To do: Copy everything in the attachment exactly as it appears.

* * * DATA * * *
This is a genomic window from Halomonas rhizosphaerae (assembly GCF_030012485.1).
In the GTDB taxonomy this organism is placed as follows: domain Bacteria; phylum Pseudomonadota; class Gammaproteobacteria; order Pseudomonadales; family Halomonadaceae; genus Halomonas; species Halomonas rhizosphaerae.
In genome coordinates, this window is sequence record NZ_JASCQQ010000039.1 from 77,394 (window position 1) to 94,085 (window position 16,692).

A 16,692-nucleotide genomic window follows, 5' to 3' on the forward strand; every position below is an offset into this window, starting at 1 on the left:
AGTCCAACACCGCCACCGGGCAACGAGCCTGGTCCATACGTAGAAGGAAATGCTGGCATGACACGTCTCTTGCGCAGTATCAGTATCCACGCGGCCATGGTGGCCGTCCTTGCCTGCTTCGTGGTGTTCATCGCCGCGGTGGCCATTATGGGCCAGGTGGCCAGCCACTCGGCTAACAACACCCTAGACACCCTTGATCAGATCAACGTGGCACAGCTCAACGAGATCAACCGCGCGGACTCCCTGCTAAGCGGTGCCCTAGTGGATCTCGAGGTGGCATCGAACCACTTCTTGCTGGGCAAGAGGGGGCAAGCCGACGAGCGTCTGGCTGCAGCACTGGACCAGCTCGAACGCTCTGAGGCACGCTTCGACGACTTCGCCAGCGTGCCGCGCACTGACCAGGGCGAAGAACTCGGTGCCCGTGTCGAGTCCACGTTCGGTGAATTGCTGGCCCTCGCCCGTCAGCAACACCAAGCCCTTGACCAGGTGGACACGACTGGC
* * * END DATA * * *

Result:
This is a genomic window from Halomonas rhizosphaerae (assembly GCF_030012485.1).
In the GTDB taxonomy this organism is placed as follows: domain Bacteria; phylum Pseudomonadota; class Gammaproteobacteria; order Pseudomonadales; family Halomonadaceae; genus Halomonas; species Halomonas rhizosphaerae.
In genome coordinates, this window is sequence record NZ_JASCQQ010000039.1 from 77,394 (window position 1) to 94,085 (window position 16,692).

A 16,692-nucleotide genomic window follows, 5' to 3' on the forward strand; every position below is an offset into this window, starting at 1 on the left:
AGTCCAACACCGCCACCGGGCAACGAGCCTGGTCCATACGTAGAAGGAAATGCTGGCATGACACGTCTCTTGCGCAGTATCAGTATCCACGCGGCCATGGTGGCCGTCCTTGCCTGCTTCGTGGTGTTCATCGCCGCGGTGGCCATTATGGGCCAGGTGGCCAGCCACTCGGCTAACAACACCCTAGACACCCTTGATCAGATCAACGTGGCACAGCTCAACGAGATCAACCGCGCGGACTCCCTGCTAAGCGGTGCCCTAGTGGATCTCGAGGTGGCATCGAACCACTTCTTGCTGGGCAAGAGGGGGCAAGCCGACGAGCGTCTGGCTGCAGCACTGGACCAGCTCGAACGCTCTGAGGCACGCTTCGACGACTTCGCCAGCGTGCCGCGCACTGACCAGGGCGAAGAACTCGGTGCCCGTGTCGAGTCCACGTTCGGTGAATTGCTGGCCCTCGCCCGTCAGCAACACCAAGCCCTTGACCAGGTGGACACGACTGGC